Clearly, though, the room was meant for couples. The walk-in shower featured two rainfall showerheads, plus a handheld one. This was the case in both king and double queen rooms. In addition to the standard body wash, shampoo and conditioner, the room was stocked with a small bottle of hand sanitizer. Bath salts would’ve been a nice addition, considering the tub was a focal point of the room.
Across the bathroom was a closet and chest of drawers, though unfortunately, they weren’t very practical since housekeeping stuffed them with extra linens. Inside the closet was an iron, ironing board and safe, but no robe or slippers, as was advertised for Diamond Club guests.
The bed was comfortable and had four full-size pillows. There were flip-out reading lights on either side of the bed, as well as — perhaps the most important amenity for me — bedside U.S. power outlets and USB ports. I never needed an adapter in my room.
Across from the bed, inside the cabinet below the TV, was a mini-fridge and coffee maker. Complimentary in-room soft drinks were available but only stocked upon request. At a minimum, it would’ve been nice if water bottles were automatically provided.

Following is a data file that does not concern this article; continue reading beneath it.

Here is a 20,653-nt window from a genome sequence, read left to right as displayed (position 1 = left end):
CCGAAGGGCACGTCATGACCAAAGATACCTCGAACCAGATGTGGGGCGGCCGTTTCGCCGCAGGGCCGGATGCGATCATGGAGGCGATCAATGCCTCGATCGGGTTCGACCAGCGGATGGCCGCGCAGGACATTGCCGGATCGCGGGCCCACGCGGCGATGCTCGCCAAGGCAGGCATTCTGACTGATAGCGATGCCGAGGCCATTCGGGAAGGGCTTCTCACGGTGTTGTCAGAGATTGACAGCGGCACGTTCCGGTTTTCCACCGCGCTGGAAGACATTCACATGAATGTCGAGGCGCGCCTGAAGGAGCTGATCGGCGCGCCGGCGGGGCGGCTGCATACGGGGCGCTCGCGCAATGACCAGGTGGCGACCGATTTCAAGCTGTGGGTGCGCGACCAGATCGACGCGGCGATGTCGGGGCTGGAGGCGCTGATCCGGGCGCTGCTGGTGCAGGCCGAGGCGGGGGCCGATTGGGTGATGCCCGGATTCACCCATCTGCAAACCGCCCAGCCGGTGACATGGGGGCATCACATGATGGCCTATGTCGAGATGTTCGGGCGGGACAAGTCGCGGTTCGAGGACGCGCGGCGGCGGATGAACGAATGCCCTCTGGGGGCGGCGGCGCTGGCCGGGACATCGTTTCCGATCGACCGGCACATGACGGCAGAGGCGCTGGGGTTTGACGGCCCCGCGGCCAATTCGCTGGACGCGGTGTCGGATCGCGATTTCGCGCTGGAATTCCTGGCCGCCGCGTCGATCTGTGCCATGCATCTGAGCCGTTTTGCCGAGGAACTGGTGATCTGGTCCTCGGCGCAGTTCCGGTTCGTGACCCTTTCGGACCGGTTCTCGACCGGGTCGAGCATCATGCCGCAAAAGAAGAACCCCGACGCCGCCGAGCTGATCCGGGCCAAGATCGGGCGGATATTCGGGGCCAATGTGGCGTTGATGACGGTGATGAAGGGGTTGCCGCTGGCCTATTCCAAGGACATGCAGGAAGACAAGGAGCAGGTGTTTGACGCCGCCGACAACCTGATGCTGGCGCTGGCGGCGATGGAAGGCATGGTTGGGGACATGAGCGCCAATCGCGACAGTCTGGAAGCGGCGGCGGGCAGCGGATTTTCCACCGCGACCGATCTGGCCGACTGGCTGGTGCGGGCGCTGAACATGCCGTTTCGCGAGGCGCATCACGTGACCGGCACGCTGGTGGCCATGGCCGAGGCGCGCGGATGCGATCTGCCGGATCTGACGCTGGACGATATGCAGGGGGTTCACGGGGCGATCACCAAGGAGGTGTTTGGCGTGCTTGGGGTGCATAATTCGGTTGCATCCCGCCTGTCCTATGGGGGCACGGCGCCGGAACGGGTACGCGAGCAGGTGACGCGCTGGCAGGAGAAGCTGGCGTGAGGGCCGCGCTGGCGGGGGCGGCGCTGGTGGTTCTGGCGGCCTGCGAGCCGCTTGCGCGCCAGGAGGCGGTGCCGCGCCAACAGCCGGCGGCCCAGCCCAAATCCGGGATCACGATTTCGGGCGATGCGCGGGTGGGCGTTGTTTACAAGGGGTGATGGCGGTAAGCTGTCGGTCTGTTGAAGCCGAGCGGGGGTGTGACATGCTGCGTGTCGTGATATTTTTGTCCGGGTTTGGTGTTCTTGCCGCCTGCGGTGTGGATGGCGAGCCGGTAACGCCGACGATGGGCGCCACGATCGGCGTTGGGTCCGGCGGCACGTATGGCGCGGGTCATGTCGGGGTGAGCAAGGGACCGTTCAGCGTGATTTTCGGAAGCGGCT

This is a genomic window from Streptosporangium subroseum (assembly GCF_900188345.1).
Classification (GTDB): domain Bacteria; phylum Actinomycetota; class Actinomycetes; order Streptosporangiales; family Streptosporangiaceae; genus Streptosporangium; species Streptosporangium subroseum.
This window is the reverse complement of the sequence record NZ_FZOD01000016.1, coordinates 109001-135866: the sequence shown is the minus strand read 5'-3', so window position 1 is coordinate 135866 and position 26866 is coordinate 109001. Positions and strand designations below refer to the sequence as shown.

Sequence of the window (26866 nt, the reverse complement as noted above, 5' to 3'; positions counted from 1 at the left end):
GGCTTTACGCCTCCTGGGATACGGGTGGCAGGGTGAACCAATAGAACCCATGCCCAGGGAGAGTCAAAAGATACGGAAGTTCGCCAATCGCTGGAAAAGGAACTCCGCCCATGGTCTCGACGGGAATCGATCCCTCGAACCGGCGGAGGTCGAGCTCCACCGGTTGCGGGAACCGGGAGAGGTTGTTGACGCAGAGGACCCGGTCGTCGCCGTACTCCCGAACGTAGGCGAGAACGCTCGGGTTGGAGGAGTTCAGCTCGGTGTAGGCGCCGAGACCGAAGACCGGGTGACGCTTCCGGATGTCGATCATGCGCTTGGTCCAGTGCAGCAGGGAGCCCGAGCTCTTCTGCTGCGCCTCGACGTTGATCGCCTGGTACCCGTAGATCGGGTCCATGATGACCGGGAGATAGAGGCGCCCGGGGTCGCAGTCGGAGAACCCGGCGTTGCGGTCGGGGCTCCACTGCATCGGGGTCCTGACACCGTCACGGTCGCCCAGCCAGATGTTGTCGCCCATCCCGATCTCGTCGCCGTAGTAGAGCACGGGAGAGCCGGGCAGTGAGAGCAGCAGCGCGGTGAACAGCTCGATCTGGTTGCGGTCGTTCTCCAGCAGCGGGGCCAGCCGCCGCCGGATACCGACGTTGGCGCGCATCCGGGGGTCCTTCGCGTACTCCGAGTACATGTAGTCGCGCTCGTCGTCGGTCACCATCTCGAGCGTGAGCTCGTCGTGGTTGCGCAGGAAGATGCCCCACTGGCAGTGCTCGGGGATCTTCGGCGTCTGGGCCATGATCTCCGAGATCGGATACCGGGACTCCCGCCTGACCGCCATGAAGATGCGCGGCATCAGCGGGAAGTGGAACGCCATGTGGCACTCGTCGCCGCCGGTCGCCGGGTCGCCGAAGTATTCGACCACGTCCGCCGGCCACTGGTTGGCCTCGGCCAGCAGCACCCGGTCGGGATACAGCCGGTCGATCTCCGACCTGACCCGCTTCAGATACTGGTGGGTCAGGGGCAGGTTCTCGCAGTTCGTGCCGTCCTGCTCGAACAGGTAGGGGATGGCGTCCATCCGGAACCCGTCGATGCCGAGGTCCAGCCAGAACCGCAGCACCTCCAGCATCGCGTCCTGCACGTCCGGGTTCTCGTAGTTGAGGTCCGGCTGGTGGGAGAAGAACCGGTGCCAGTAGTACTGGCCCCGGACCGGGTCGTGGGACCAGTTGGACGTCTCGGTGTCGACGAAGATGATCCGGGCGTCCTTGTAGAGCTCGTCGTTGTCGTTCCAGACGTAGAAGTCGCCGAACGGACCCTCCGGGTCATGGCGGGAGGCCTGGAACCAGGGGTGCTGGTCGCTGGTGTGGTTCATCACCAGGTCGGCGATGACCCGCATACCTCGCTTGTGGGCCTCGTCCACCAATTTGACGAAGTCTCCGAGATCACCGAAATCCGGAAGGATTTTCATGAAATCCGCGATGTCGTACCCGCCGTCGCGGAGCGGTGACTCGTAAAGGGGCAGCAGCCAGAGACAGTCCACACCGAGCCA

There was also a sitting area with a sofabed, as well as a desk. While I appreciated that there were power outlets beside the desk, they weren’t very helpful considering my desk was missing a chair.
But why sit at a desk when you have a balcony with two chairs and a table? It was extremely large and offered views of the waterpark, pools and ocean.
While the room looked nice, it had some problems. In addition to the aforementioned negatives, my room was infested with mosquitos and one of the light bulbs kept flickering. But these should be easy fixes.
While I had some issues with check-in and my room, the hotel made up for it with its amenities. As mentioned above, all facilities were shared with guests of the Royalton White Sands.
The main attraction was the array of pools spread across the property, two of which had swim-up bars. Although they didn’t get much sun, there were more private pools for those staying in swim-up suites.
There was also a lazy river that meandered through the resort. However, I never found the Diamond Club-only pool that was listed online and didn’t see one on the resort map either.
The pool on the Blue Waters side was the livelier one. It offered panoramic ocean views and loungers that sat directly in the water. Throughout the day, there were various activities hosted here, such as pool yoga and water aerobics.
That said, like the room, it looked like it could use more upkeep as there was some rubbish floating in the corners.
The pools were surrounded by an abundance of chaise loungers. That said, there were also private cabanas available to rent at an additional cost, which came with individual plunge pools.